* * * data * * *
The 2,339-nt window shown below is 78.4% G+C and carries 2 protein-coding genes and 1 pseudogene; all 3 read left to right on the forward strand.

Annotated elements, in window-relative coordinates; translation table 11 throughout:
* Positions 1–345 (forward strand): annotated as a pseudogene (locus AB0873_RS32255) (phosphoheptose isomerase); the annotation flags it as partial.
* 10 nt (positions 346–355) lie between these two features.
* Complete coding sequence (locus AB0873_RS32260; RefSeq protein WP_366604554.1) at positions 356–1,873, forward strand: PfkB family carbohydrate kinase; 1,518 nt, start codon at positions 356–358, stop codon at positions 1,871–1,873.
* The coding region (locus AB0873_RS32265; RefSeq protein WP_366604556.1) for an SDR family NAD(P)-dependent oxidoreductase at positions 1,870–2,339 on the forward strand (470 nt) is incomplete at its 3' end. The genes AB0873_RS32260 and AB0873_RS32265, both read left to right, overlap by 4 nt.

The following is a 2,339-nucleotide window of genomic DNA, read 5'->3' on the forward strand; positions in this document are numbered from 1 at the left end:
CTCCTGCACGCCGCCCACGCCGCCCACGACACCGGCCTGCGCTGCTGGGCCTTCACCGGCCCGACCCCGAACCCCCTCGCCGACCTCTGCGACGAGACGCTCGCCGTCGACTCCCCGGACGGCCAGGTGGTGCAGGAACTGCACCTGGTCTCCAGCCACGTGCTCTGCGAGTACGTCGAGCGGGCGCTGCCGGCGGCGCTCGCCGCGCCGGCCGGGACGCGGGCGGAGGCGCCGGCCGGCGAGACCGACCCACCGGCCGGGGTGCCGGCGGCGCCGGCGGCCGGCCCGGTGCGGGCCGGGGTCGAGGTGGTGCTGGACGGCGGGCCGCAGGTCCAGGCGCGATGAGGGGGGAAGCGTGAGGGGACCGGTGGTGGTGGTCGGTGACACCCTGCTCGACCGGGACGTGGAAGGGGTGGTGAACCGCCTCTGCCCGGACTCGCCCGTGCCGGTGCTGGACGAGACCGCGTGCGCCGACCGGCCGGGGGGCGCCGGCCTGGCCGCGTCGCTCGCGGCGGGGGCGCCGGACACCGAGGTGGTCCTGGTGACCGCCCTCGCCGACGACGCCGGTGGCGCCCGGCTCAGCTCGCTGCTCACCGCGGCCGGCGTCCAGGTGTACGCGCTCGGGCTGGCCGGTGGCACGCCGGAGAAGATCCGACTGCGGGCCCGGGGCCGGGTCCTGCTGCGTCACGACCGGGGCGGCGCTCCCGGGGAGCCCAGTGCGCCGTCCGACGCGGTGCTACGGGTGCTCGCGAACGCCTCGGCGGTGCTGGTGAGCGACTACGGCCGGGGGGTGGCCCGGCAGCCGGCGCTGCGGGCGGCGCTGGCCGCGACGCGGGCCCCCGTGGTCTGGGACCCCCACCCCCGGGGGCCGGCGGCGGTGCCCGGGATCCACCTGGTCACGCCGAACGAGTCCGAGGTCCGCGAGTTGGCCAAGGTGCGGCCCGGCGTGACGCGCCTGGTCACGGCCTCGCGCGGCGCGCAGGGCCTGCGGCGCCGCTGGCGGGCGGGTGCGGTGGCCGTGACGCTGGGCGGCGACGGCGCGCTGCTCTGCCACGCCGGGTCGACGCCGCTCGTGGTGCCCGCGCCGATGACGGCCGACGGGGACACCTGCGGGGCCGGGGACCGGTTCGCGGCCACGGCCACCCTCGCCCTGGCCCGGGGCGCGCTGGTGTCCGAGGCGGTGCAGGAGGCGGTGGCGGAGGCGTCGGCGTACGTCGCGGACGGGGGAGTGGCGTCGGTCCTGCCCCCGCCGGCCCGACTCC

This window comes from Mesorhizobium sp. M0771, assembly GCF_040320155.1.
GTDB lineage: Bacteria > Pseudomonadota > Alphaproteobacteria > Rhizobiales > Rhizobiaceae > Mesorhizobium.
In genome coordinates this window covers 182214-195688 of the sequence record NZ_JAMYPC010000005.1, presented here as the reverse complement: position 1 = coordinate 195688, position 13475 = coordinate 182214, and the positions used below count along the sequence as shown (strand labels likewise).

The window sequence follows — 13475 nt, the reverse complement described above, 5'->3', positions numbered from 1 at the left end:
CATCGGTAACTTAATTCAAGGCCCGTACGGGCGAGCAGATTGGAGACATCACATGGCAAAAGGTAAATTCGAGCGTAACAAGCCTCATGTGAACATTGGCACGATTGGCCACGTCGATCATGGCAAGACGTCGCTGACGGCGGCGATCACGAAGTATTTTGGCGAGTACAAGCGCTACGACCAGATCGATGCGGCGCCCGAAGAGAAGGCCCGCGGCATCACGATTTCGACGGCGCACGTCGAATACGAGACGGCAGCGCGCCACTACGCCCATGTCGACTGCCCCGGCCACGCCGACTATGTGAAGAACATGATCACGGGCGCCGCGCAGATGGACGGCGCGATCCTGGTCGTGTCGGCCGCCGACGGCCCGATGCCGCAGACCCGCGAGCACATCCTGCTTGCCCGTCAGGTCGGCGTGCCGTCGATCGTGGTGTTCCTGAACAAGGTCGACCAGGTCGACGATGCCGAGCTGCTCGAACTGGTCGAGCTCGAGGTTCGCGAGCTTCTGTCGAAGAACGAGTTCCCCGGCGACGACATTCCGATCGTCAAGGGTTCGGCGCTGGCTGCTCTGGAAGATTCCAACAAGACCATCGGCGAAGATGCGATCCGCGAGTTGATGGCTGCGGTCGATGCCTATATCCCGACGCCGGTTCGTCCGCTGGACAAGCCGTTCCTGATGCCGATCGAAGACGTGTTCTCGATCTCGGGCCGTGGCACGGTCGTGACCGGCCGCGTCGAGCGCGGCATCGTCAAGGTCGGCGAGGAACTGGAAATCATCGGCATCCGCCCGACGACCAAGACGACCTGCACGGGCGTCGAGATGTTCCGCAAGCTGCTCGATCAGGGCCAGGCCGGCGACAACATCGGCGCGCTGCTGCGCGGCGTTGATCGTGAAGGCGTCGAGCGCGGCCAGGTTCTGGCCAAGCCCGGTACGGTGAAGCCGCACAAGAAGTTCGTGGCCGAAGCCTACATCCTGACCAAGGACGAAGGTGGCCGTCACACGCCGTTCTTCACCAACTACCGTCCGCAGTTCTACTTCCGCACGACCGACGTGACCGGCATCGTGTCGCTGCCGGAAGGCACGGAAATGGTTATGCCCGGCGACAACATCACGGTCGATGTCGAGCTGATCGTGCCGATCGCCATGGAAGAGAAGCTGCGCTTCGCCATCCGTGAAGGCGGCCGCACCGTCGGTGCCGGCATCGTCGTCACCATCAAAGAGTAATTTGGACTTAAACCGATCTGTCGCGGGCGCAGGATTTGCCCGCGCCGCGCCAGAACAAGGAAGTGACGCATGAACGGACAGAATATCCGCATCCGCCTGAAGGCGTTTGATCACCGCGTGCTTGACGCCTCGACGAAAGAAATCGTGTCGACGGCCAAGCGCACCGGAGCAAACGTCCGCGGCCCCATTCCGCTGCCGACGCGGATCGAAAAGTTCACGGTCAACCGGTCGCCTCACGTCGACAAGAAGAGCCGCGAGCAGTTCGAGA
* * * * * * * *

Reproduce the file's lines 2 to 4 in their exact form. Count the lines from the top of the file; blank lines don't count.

Annotated elements, in window-relative coordinates; translation table 11 throughout:
* Positions 1–345 (forward strand): annotated as a pseudogene (locus AB0873_RS32255) (phosphoheptose isomerase); the annotation flags it as partial.
* 10 nt (positions 346–355) lie between these two features.